• On October 6, the Trump administration announced an expanded religious exemption to the requirement that employers provide health insurance plans that include contraception services. The Affordable Care Act requires employers to provide preventive care coverage (including contraception) at no additional cost to their employees. Religious institutions, religiously affiliated nonprofit groups and closely-held private companies were exempt. The Trump administration’s expanded exemption applies to all for-profit companies, both privately-owned and publicly-traded.
  • On October 6, Attorney General Jeff Sessions announced a directive to all federal agencies to accommodate claims that religious freedoms are being violated. A claim of a violation of religious freedom would be enough to override concerns for the civil rights of LGBT people and anti-discrimination protections for women and others, without proof that discrimination was based on sincerely-held religious beliefs.
  • On October 12, Trump signed an executive order directing that federal rules affecting health insurance be revised. Trump’s order would allow associations of employers to buy health insurance across state lines and avoid some state and federal insurance requirements. It would allow short-term insurance plans to avoid federal and state rules requiring standard benefits and consumer protections. According to some experts, these rule changes could undermine the Affordable Care Act by allowing healthier people to buy lower-cost plans with limited benefits while increasing premium costs for people with health problems.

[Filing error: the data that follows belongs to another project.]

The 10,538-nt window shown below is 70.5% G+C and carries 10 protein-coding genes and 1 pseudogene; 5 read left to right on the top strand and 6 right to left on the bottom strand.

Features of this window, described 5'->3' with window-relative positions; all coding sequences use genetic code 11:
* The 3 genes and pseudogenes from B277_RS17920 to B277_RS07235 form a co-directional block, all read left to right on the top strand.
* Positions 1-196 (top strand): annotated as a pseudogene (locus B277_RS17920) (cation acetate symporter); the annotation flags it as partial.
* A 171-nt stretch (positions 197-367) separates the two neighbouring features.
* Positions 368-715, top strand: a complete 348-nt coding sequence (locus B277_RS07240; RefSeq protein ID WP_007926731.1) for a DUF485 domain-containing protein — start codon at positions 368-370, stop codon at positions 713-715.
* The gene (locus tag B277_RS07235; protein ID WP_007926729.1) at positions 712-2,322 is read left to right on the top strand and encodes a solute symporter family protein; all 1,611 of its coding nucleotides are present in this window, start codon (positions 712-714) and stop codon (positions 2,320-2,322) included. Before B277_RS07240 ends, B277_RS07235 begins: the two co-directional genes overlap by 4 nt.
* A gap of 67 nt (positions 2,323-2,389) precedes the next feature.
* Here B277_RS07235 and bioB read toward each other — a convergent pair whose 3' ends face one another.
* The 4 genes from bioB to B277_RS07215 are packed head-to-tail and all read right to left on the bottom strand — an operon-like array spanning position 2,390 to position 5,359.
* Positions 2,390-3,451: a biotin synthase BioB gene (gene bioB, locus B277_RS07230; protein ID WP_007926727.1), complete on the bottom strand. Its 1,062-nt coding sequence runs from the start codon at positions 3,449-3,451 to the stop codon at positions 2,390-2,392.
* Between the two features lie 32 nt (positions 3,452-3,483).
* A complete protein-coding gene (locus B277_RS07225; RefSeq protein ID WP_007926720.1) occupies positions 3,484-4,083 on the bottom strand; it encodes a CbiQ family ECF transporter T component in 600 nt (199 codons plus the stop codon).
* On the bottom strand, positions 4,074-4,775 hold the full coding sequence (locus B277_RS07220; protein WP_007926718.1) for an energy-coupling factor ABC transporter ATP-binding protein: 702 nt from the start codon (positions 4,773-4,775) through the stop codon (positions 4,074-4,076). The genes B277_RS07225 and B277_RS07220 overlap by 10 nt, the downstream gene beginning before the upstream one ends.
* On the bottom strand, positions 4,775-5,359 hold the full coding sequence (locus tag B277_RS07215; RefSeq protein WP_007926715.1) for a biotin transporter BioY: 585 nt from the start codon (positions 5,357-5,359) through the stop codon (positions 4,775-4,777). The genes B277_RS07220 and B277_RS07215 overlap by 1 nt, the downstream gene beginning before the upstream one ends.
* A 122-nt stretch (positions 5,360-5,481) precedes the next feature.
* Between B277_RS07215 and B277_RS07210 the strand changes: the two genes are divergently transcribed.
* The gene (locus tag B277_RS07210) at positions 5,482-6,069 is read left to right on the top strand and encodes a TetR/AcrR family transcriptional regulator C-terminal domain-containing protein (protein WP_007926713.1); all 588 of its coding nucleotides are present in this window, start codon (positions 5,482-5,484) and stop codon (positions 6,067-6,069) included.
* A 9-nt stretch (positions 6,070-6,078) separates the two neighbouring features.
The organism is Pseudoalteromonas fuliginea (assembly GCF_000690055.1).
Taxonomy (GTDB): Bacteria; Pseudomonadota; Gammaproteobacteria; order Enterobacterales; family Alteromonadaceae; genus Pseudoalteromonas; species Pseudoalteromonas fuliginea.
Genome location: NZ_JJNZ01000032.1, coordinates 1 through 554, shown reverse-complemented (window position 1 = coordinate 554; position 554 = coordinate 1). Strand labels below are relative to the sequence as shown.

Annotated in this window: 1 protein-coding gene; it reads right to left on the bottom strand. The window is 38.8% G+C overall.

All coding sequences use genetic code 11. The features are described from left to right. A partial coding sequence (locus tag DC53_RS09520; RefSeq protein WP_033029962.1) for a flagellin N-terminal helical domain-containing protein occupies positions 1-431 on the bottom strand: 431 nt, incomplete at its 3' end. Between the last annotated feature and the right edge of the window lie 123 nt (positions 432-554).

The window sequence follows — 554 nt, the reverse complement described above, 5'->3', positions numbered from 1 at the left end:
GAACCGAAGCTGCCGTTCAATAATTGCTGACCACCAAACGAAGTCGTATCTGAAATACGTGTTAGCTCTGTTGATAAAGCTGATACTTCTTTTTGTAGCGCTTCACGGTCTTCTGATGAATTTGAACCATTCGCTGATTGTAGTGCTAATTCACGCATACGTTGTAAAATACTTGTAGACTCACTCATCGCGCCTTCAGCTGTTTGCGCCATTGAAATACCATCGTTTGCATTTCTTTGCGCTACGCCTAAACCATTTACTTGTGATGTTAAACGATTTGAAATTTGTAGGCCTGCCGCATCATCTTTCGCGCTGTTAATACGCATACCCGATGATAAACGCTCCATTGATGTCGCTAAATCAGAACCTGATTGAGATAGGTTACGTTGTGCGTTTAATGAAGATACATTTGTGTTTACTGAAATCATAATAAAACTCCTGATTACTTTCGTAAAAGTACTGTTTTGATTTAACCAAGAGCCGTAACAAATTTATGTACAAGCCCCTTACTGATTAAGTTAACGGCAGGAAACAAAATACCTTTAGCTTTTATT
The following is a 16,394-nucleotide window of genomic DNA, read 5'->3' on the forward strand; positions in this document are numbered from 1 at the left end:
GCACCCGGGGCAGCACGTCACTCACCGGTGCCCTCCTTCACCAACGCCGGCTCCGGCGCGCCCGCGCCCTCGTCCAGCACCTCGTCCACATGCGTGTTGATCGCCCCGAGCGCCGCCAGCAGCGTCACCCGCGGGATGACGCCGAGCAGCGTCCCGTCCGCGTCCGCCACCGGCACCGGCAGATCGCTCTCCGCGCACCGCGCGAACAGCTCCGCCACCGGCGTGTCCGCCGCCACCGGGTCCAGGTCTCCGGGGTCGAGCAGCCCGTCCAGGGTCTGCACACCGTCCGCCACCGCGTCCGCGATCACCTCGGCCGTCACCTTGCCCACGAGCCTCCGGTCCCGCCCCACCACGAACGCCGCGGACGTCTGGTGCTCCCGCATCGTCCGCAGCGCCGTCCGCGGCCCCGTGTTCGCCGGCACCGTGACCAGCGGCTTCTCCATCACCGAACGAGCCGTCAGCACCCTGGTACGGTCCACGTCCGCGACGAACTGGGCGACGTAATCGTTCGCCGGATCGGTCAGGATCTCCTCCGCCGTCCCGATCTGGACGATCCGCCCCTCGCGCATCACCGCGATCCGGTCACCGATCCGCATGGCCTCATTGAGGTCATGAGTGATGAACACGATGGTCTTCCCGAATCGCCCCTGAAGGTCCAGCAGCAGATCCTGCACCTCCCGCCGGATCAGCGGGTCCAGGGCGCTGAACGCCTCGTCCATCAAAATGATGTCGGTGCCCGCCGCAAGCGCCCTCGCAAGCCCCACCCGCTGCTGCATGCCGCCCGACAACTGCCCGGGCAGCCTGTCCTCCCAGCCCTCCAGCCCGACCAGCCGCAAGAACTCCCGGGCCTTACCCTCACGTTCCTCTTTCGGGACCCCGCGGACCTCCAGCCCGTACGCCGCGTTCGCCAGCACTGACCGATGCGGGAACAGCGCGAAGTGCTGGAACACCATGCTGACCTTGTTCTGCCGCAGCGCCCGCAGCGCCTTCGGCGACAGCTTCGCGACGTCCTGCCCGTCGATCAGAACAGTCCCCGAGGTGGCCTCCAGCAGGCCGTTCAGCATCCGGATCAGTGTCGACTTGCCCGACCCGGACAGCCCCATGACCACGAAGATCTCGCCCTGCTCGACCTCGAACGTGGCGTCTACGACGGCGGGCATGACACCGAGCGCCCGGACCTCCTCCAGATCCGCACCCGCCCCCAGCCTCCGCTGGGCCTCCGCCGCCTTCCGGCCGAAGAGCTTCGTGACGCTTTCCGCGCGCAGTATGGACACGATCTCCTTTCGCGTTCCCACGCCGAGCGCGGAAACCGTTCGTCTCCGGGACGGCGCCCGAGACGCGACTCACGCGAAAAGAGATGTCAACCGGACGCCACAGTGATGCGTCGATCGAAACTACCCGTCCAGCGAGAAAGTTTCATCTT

• On October 12, Trump ordered a halt to reimbursements to insurers for cost-sharing reduction payments (CSRs) required under the Affordable Care Act. Under the ACA, insurers are required to offer health insurance plans with reduced deductibles and lower out-of-pocket expenses for people earning up to 250 percent of the federal poverty level—about 7 million people who buy health insurance on the individual market. Federal reimbursement is also required under the ACA, but there is a legal dispute about whether Congress has appropriated the funds. The case is pending before the U.S. Court of Appeals for the District of Columbia Circuit. Without reimbursement, insurers are expected to increase premiums. The Congressional Budget Office has estimated that eliminating the CSRs would increase taxpayer costs by $6 billion in 2018 and $21 billion in 2020 because federal tax credits for many Americans covered under the ACA will rise when their premiums increase.
  • The United States, Russia, China, Britain, France and Germany reached an accord with Iran in 2015 with the goal of preventing Iran from developing a nuclear weapon. An agreement was signed on July 14, 2015, that would limit Iran’s nuclear development in exchange for relief from economic sanctions. Meanwhile, Congress enacted the Iran Nuclear Agreement Review Act (INARA). The law gave Congress 60 days to review the details of the final agreement. During the review period after the final deal was reached, Congress was unable to pass any legislation approving or disapproving the Iran deal. In addition, INARA required the President, every 90 days, to certify that Iran is fully implementing the agreement and has not committed a material breach of the agreement, that Iran has not taken any action that could significantly advance its nuclear weapons program, and that suspension of sanctions against Iran is appropriate and proportionate to measures taken by Iran with respect to terminating its nuclear program and is vital to U.S. national security interests. Trump certified Iran’s compliance in April and again in July, but on October 13, he announced that he would not again certify compliance. Under INARA, Congress has 60 days to initiate expedited consideration of legislation reinstating statutory sanctions against Iran.

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